Farmers’ perception on climate change, their vulnerability to the adverse effects of climate change, and their adaptation strategies
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Yigezu Yigezu, Bezaiet Dessalegn. (12/11/2016). Farmers’ perception on climate change, their vulnerability to the adverse effects of climate change, and their adaptation strategies.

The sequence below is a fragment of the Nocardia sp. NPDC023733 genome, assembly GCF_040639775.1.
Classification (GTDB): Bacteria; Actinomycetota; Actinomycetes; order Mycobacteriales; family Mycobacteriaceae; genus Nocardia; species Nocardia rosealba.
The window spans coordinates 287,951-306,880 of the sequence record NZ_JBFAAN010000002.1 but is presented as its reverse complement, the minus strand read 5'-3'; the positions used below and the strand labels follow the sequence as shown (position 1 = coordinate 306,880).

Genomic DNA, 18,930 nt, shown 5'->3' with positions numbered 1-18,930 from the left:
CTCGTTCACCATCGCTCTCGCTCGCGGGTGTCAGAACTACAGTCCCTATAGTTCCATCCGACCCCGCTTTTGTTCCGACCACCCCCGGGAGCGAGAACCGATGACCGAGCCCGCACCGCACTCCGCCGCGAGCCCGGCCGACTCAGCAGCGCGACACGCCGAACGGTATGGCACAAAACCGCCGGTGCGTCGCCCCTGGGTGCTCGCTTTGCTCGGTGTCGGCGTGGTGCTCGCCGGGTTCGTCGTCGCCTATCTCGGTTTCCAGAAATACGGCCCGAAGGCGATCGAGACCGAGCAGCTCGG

The effects of climate change vary across regions, households, individuals and farming systems, and so do farmers’ adaptation strategies. In the Amhara region, little is known about how climate change affects rainfed farmers’ livelihood and what strategies households are using to adapt. Furthermore, factors governing farmers’ decisions to adapt to climate change and the impact of those decisions on livelihoods are little known. Thus, farmers’ perception on climate change, their vulnerability to the adverse consequences of climate change, and the availability of adaptation efforts need to be better understood, so that resilience to current climate variability as well as to the risks associated with longer-term climate change can be gauged and appropriate actions taken to increase or restore resilience. This research was conducted to achieve that aim. The objective was to assess farmers’ perceptions on climate change and analyze the biophysical and socio-economic factors determining their exposure and adaptive capacity and adaptation to climate change. In Ethiopia, the agricultural sector is dominated by small-scale mixed crop livestock production with very low productivity and high vulnerability to climate change. Drought, which is frequent in Ethiopia, can shrink household farm production by up to 90% of a normal years output and could lead to the death of livestock and human beings. In response to the recurrent droughts and related environmental calamities, farmers in Ethiopia have developed different coping strategies. In the Ethiopian smallholder farmers mixed crop-livestock production system the farmers use a combinations of wide ranges of adaptation and coping strategies. Thus, this study tried to systematically combine those adaptation strategies. Moreover, the previous studies failed to differentiate between the long and short-term responses of farmers for the weather extremes. Therefore, this study differentiated coping and adaptation strategies as adaptation comes from experience through generations and is well planned long-term strategy to overcome any weather extreme, while coping indicates the immediate reaction to any of the weather extremes to reduce its effects in the short run only. Hence, this study analyzed farmers’ perceptions of climate change in Gumara Maksegnit watershed, their adaptation strategies and factors that govern their choices of adaptations towards climate change and its impacts.